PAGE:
The earliest printed watchpapers date from the first half of the 18th century. The exact date is not known but those from 1760 or before are rarely seen. Most surviving examples date from the 19th century.

Most 18th century pocket watches were ‘pair cased,’ so called because the inner case or ‘box’ was housed within an outer protecting case. This was done to prevent dirt and moisture entering via the winding hole in the inner case. The outer is removed to wind the watch and these were supplied with a fitted silk liner to stop any chaffing between the two cases. From there it was a simple step to place a purpose-made, small circular tradecard (watchpaper) in what is such a safe and convenient position that would continue to advertise the watchmaker every time the watch was wound.

The earliest papers were not only engraved with the name and address of the maker but also included an ‘equation-of-time’ table. This allowed an owner to correctly set their watch to mean time from a sundial, then the only easily available way of finding the correct time. Due to the earth’s tilt in relation to the sun during the year, the sun is up to around fifteen minutes fast or slow of mean time and the table provided the number of minutes fast or slow of mean time the sun would be for every week of the year. Such tables continued to be featured on watchpapers into the 19th century so are not, in themselves, a sign of the paper being very early.

By the late 1770’s watch repairers had also recognized the opportunity offered to advertise themselves and most started to produce their own papers. This would also take up any slack in the case joint due to wear, thus giving the owner the impression of a tighter, better fitting outer case. As many as ten or more papers can be found in old watches, often giving a detailed history of cleaning and repairs, but so many papers will have also contributed greatly to the stretching of the joint and weakening of the case.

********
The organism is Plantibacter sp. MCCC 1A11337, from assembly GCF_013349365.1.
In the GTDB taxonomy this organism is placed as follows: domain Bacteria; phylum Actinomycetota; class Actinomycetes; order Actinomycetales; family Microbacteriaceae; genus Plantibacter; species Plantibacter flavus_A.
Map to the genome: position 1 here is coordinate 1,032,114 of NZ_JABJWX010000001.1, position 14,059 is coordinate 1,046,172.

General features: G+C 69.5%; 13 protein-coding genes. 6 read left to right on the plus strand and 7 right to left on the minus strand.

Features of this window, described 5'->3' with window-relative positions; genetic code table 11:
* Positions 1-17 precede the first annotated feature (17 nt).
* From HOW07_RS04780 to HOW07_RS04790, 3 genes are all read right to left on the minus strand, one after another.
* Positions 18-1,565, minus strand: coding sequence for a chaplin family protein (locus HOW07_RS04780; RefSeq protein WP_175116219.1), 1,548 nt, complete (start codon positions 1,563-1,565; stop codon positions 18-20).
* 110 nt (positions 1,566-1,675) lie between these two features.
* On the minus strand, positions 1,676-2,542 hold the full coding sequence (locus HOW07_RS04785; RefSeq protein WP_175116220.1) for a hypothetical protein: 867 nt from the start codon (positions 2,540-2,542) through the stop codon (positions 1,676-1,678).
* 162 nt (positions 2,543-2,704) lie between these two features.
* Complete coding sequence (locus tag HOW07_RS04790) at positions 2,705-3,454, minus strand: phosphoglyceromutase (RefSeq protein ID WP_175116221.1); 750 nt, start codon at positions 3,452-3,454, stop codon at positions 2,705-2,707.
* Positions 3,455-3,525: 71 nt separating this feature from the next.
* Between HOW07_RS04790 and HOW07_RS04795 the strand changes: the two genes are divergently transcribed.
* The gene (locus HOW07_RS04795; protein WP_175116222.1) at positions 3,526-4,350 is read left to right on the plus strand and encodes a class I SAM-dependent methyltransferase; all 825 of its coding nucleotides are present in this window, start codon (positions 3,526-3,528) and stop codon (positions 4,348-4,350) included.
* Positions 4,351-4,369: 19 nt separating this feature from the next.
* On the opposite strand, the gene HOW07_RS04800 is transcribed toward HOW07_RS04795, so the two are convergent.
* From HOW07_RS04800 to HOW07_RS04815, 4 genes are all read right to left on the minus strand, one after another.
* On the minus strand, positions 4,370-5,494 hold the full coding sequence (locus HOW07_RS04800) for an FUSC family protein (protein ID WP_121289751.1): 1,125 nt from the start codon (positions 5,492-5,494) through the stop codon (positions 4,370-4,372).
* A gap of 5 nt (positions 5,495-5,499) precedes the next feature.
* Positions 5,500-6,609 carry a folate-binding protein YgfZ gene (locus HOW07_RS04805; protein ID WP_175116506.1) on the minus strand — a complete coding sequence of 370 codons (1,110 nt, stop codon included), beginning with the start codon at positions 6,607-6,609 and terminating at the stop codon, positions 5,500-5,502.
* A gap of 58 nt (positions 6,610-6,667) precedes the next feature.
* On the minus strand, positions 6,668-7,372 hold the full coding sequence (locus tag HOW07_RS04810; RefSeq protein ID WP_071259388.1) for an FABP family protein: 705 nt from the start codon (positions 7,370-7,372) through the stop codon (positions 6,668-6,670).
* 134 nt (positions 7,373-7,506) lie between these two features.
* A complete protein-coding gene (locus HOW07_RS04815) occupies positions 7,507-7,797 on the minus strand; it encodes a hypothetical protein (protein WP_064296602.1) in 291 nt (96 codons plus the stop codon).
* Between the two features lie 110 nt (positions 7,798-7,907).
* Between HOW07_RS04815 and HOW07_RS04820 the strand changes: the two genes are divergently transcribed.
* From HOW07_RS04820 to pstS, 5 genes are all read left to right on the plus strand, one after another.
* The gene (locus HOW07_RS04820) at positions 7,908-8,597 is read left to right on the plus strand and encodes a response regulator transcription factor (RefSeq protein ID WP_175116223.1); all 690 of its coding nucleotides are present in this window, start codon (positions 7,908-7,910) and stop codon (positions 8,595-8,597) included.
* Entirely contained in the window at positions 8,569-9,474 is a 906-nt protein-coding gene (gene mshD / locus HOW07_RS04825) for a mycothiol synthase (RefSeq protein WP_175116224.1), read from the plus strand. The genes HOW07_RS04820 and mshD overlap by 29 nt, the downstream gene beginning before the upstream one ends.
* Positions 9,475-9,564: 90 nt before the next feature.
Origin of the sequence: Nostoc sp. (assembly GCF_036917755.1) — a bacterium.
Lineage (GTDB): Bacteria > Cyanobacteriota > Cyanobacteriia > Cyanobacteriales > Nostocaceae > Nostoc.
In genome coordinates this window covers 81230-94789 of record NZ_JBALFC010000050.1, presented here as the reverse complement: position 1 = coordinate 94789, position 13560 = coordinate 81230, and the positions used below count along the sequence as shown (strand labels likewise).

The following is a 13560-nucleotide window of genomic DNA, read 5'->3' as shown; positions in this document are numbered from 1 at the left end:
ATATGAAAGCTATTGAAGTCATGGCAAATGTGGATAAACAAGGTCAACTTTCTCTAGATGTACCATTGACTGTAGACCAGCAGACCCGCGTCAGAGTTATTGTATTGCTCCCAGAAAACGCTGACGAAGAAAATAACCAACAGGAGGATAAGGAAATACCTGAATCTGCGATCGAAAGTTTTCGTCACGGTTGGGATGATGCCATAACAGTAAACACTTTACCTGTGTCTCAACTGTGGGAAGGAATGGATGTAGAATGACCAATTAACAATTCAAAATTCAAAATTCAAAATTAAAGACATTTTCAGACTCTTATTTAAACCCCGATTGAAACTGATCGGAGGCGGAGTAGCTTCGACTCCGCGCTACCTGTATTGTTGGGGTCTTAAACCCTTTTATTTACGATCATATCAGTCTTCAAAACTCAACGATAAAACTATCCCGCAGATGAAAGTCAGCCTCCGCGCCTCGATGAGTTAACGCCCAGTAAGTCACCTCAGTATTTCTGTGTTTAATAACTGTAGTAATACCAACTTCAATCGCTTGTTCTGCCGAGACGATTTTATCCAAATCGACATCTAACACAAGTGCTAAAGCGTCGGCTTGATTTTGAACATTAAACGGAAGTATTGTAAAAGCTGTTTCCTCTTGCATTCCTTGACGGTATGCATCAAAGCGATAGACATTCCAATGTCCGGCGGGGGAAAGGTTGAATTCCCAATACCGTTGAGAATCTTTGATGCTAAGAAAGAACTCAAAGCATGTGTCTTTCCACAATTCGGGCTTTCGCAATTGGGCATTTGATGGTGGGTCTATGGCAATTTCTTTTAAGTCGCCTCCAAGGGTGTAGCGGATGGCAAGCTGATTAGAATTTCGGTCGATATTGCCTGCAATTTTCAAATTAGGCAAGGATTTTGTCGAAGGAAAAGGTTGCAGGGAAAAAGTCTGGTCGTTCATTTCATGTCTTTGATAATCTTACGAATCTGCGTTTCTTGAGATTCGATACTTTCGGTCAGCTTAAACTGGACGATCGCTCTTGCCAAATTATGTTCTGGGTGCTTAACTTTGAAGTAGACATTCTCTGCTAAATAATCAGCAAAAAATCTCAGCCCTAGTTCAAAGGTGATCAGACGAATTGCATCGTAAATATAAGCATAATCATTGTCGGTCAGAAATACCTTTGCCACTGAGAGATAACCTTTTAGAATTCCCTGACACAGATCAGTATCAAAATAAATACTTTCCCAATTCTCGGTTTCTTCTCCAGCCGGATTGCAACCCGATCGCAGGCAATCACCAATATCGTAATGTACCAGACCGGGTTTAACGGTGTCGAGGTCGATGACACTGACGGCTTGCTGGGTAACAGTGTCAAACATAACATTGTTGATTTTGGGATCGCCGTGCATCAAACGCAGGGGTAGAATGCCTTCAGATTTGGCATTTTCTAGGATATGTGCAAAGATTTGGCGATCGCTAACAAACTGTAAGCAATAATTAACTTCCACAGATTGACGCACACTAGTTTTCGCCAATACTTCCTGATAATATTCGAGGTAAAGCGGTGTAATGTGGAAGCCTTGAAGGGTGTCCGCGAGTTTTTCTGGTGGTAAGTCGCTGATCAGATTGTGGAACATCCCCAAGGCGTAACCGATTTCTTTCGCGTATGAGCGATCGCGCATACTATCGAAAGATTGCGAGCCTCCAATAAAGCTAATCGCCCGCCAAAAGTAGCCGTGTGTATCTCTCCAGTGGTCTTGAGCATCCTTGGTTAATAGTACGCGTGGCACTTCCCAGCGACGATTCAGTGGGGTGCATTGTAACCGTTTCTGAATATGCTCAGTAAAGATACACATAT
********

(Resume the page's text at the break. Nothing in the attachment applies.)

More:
It was at this period that the back of the paper became as interesting as the front as many repairers would provide a receipt for the owner by writing on the rear. One often finds a note of the work done, the charges, and sometimes the owner’s name and address. Such provenance is wonderful but, and it must be stated in the strongest terms, that papers have always been moved from one watch to another by owners, repairers, watch dealers etc, and one should never be misled into believing such provenance on its own.

The best watchpapers of the 18th century are works of art in their own right and the constraints of size have, it seems, acted as a spur to the engraver, many of whom have excelled themselves, and some will include their name somewhere in the design. Lack of skill, however, did not deter all and naively engraved examples are also found, some, perhaps, even having been done by the watch repairer themselves.

As soon as printed watchpapers appeared, or maybe earlier, the outer case was recognized as an ideal place in which to hold a personal token of esteem. The variety of such handmade work is enormous and many are evocative of times past, indicating separation, travel and, of course, love. Techniques include embroidery of all types, paintings on paper or silk, miniature writing, paper cutting, pinwork, in which the decoration was seen by holding the paper to the light, and many other styles, some of which were promoted in the newly fashionable ladies’ magazines of the period.